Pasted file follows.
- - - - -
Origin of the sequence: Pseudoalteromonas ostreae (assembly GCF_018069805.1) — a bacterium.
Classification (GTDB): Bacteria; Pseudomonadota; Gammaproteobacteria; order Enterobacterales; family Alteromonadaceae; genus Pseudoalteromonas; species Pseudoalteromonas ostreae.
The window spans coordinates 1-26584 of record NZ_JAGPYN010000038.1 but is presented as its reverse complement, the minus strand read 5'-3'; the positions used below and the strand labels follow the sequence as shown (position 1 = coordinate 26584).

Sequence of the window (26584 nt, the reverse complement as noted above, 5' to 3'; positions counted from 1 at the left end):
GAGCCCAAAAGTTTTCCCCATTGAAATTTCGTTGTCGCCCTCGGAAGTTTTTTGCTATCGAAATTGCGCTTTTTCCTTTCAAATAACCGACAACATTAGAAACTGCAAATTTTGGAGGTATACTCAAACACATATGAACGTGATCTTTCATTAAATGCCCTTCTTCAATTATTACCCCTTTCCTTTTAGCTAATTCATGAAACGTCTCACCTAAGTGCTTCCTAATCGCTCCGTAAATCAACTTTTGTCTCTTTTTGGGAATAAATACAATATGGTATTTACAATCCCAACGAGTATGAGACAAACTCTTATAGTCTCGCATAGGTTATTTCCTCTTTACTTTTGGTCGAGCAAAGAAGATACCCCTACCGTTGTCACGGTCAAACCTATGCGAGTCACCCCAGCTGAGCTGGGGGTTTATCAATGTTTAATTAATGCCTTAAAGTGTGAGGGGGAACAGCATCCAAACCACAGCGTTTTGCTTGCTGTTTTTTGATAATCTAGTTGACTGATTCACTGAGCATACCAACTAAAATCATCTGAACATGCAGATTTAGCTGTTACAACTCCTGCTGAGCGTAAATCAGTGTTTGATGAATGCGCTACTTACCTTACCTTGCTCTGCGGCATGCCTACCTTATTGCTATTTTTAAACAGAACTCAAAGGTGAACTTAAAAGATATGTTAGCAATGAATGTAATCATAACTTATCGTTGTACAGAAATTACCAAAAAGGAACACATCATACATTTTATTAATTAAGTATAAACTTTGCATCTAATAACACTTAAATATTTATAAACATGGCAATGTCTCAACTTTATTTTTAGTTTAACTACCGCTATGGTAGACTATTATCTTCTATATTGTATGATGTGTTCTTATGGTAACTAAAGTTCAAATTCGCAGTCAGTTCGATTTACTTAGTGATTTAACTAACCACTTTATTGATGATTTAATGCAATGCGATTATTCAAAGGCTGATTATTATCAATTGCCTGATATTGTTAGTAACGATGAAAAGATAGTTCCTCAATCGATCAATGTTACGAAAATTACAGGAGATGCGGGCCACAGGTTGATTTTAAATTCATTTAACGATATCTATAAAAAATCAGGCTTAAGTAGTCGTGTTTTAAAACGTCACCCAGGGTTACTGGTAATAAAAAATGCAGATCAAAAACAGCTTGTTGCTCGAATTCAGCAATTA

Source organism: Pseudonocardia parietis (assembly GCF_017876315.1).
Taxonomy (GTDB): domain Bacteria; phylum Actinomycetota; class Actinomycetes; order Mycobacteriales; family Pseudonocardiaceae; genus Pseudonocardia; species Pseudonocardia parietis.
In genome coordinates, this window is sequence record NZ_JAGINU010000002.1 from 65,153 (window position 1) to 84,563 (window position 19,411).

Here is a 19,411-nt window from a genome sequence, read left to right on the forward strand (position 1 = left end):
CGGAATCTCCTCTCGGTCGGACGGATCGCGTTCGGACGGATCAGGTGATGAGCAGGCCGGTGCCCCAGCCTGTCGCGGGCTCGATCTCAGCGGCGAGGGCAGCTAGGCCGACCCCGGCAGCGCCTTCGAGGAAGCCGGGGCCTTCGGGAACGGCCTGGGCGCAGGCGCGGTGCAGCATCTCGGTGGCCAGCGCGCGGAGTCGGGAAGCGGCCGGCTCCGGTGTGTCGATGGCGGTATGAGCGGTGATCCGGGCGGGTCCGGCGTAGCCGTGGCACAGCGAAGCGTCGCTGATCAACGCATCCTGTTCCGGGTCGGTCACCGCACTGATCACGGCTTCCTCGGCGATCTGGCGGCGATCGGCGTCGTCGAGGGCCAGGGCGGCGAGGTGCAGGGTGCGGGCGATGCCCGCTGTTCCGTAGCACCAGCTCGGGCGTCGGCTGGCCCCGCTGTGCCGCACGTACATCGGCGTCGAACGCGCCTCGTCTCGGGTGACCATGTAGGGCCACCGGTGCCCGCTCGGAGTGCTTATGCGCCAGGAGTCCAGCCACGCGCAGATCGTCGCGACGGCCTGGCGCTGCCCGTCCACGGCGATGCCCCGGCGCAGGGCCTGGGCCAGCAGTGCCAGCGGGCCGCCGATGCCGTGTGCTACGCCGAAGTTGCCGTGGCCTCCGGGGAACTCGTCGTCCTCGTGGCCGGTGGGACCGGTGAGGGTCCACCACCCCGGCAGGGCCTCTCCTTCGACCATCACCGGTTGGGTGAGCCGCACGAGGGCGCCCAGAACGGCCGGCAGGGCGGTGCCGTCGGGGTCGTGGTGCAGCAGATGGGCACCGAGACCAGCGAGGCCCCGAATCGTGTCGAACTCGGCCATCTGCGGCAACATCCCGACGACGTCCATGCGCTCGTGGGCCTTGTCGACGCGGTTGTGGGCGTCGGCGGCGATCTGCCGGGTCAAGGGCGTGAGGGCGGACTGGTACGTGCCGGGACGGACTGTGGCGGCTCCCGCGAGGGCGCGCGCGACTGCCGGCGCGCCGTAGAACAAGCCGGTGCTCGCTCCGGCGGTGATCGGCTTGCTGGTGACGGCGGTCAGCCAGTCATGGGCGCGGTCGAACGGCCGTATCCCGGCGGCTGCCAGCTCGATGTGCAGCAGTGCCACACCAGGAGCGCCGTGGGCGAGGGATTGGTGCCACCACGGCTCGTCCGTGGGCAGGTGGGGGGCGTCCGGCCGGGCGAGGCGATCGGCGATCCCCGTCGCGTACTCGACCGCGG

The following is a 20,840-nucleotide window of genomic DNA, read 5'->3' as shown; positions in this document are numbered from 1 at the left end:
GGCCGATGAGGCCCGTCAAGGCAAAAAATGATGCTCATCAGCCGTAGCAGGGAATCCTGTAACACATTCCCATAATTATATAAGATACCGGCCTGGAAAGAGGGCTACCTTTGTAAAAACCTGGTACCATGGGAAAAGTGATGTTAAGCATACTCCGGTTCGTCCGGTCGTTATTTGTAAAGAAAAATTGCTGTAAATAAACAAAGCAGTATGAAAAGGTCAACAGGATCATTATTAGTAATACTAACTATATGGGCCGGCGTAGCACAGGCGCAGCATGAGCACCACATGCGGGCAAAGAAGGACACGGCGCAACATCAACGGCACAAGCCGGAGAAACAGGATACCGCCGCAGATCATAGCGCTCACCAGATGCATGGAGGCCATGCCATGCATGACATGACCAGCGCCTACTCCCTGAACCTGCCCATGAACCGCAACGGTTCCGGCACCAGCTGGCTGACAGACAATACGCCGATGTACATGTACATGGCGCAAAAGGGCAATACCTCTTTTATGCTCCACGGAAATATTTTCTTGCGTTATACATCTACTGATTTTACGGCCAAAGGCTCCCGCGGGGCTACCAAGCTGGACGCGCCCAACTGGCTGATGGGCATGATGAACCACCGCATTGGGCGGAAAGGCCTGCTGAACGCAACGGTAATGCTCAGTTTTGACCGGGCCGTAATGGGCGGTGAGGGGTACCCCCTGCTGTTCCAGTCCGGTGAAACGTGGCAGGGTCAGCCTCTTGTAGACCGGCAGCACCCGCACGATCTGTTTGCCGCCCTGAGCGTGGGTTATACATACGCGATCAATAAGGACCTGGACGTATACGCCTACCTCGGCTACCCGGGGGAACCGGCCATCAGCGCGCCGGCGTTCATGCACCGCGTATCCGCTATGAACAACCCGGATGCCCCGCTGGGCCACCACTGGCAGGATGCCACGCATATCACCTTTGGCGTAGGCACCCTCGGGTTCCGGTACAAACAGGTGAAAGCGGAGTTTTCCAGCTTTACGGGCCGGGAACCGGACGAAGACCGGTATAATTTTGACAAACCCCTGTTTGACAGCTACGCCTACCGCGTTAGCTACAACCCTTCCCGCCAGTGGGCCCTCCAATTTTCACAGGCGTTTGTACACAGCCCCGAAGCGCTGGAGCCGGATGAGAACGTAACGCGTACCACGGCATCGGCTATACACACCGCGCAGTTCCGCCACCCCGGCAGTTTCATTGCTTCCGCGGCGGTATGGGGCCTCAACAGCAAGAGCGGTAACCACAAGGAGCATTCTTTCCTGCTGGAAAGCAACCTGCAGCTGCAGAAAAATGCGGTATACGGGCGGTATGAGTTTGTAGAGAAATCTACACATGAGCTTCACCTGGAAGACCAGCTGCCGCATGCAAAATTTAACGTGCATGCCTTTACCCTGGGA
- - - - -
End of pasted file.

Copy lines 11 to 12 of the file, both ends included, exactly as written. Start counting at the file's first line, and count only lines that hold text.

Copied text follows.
The following is a 20,840-nucleotide window of genomic DNA, read 5'->3' as shown; positions in this document are numbered from 1 at the left end:
GGCCGATGAGGCCCGTCAAGGCAAAAAATGATGCTCATCAGCCGTAGCAGGGAATCCTGTAACACATTCCCATAATTATATAAGATACCGGCCTGGAAAGAGGGCTACCTTTGTAAAAACCTGGTACCATGGGAAAAGTGATGTTAAGCATACTCCGGTTCGTCCGGTCGTTATTTGTAAAGAAAAATTGCTGTAAATAAACAAAGCAGTATGAAAAGGTCAACAGGATCATTATTAGTAATACTAACTATATGGGCCGGCGTAGCACAGGCGCAGCATGAGCACCACATGCGGGCAAAGAAGGACACGGCGCAACATCAACGGCACAAGCCGGAGAAACAGGATACCGCCGCAGATCATAGCGCTCACCAGATGCATGGAGGCCATGCCATGCATGACATGACCAGCGCCTACTCCCTGAACCTGCCCATGAACCGCAACGGTTCCGGCACCAGCTGGCTGACAGACAATACGCCGATGTACATGTACATGGCGCAAAAGGGCAATACCTCTTTTATGCTCCACGGAAATATTTTCTTGCGTTATACATCTACTGATTTTACGGCCAAAGGCTCCCGCGGGGCTACCAAGCTGGACGCGCCCAACTGGCTGATGGGCATGATGAACCACCGCATTGGGCGGAAAGGCCTGCTGAACGCAACGGTAATGCTCAGTTTTGACCGGGCCGTAATGGGCGGTGAGGGGTACCCCCTGCTGTTCCAGTCCGGTGAAACGTGGCAGGGTCAGCCTCTTGTAGACCGGCAGCACCCGCACGATCTGTTTGCCGCCCTGAGCGTGGGTTATACATACGCGATCAATAAGGACCTGGACGTATACGCCTACCTCGGCTACCCGGGGGAACCGGCCATCAGCGCGCCGGCGTTCATGCACCGCGTATCCGCTATGAACAACCCGGATGCCCCGCTGGGCCACCACTGGCAGGATGCCACGCATATCACCTTTGGCGTAGGCACCCTCGGGTTCCGGTACAAACAGGTGAAAGCGGAGTTTTCCAGCTTTACGGGCCGGGAACCGGACGAAGACCGGTATAATTTTGACAAACCCCTGTTTGACAGCTACGCCTACCGCGTTAGCTACAACCCTTCCCGCCAGTGGGCCCTCCAATTTTCACAGGCGTTTGTACACAGCCCCGAAGCGCTGGAGCCGGATGAGAACGTAACGCGTACCACGGCATCGGCTATACACACCGCGCAGTTCCGCCACCCCGGCAGTTTCATTGCTTCCGCGGCGGTATGGGGCCTCAACAGCAAGAGCGGTAACCACAAGGAGCATTCTTTCCTGCTGGAAAGCAACCTGCAGCTGCAGAAAAATGCGGTATACGGGCGGTATGAGTTTGTAGAGAAATCTACACATGAGCTTCACCTGGAAGACCAGCTGCCGCATGCAAAATTTAACGTGCATGCCTTTACCCTGGGA